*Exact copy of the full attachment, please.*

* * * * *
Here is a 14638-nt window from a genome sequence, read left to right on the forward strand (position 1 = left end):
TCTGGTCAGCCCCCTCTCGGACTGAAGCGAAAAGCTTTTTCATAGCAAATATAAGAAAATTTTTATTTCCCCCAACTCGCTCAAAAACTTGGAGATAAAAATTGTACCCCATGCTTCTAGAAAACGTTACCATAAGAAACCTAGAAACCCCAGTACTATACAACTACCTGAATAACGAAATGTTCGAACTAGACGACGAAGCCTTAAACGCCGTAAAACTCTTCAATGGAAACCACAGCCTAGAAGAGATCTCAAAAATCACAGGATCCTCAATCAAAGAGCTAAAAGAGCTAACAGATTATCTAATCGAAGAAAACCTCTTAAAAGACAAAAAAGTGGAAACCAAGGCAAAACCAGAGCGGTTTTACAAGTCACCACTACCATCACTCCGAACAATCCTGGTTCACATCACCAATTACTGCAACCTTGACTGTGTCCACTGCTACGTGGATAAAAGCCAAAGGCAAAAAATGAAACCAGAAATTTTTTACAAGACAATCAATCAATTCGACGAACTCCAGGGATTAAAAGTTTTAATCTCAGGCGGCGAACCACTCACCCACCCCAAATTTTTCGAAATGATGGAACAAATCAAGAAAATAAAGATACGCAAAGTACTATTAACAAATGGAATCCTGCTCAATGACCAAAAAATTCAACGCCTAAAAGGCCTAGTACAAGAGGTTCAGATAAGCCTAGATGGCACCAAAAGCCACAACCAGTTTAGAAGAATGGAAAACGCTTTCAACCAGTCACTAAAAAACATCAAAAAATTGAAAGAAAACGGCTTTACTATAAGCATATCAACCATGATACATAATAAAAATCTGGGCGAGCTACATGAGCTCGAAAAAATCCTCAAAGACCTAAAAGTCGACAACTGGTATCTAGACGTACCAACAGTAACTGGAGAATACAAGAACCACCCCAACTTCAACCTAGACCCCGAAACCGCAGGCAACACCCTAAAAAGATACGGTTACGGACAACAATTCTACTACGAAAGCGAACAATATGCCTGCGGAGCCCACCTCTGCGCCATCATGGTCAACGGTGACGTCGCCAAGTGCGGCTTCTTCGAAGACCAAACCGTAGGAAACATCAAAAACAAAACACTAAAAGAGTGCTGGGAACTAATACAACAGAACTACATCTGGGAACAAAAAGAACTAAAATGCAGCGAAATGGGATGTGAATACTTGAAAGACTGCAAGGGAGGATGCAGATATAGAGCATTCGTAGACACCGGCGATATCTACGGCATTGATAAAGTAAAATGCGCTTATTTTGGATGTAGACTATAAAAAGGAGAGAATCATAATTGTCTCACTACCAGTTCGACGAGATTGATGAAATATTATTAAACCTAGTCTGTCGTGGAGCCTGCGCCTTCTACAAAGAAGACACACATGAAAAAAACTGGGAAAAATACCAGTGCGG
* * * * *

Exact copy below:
Here is a 14638-nt window from a genome sequence, read left to right on the forward strand (position 1 = left end):
TCTGGTCAGCCCCCTCTCGGACTGAAGCGAAAAGCTTTTTCATAGCAAATATAAGAAAATTTTTATTTCCCCCAACTCGCTCAAAAACTTGGAGATAAAAATTGTACCCCATGCTTCTAGAAAACGTTACCATAAGAAACCTAGAAACCCCAGTACTATACAACTACCTGAATAACGAAATGTTCGAACTAGACGACGAAGCCTTAAACGCCGTAAAACTCTTCAATGGAAACCACAGCCTAGAAGAGATCTCAAAAATCACAGGATCCTCAATCAAAGAGCTAAAAGAGCTAACAGATTATCTAATCGAAGAAAACCTCTTAAAAGACAAAAAAGTGGAAACCAAGGCAAAACCAGAGCGGTTTTACAAGTCACCACTACCATCACTCCGAACAATCCTGGTTCACATCACCAATTACTGCAACCTTGACTGTGTCCACTGCTACGTGGATAAAAGCCAAAGGCAAAAAATGAAACCAGAAATTTTTTACAAGACAATCAATCAATTCGACGAACTCCAGGGATTAAAAGTTTTAATCTCAGGCGGCGAACCACTCACCCACCCCAAATTTTTCGAAATGATGGAACAAATCAAGAAAATAAAGATACGCAAAGTACTATTAACAAATGGAATCCTGCTCAATGACCAAAAAATTCAACGCCTAAAAGGCCTAGTACAAGAGGTTCAGATAAGCCTAGATGGCACCAAAAGCCACAACCAGTTTAGAAGAATGGAAAACGCTTTCAACCAGTCACTAAAAAACATCAAAAAATTGAAAGAAAACGGCTTTACTATAAGCATATCAACCATGATACATAATAAAAATCTGGGCGAGCTACATGAGCTCGAAAAAATCCTCAAAGACCTAAAAGTCGACAACTGGTATCTAGACGTACCAACAGTAACTGGAGAATACAAGAACCACCCCAACTTCAACCTAGACCCCGAAACCGCAGGCAACACCCTAAAAAGATACGGTTACGGACAACAATTCTACTACGAAAGCGAACAATATGCCTGCGGAGCCCACCTCTGCGCCATCATGGTCAACGGTGACGTCGCCAAGTGCGGCTTCTTCGAAGACCAAACCGTAGGAAACATCAAAAACAAAACACTAAAAGAGTGCTGGGAACTAATACAACAGAACTACATCTGGGAACAAAAAGAACTAAAATGCAGCGAAATGGGATGTGAATACTTGAAAGACTGCAAGGGAGGATGCAGATATAGAGCATTCGTAGACACCGGCGATATCTACGGCATTGATAAAGTAAAATGCGCTTATTTTGGATGTAGACTATAAAAAGGAGAGAATCATAATTGTCTCACTACCAGTTCGACGAGATTGATGAAATATTATTAAACCTAGTCTGTCGTGGAGCCTGCGCCTTCTACAAAGAAGACACACATGAAAAAAACTGGGAAAAATACCAGTGCGG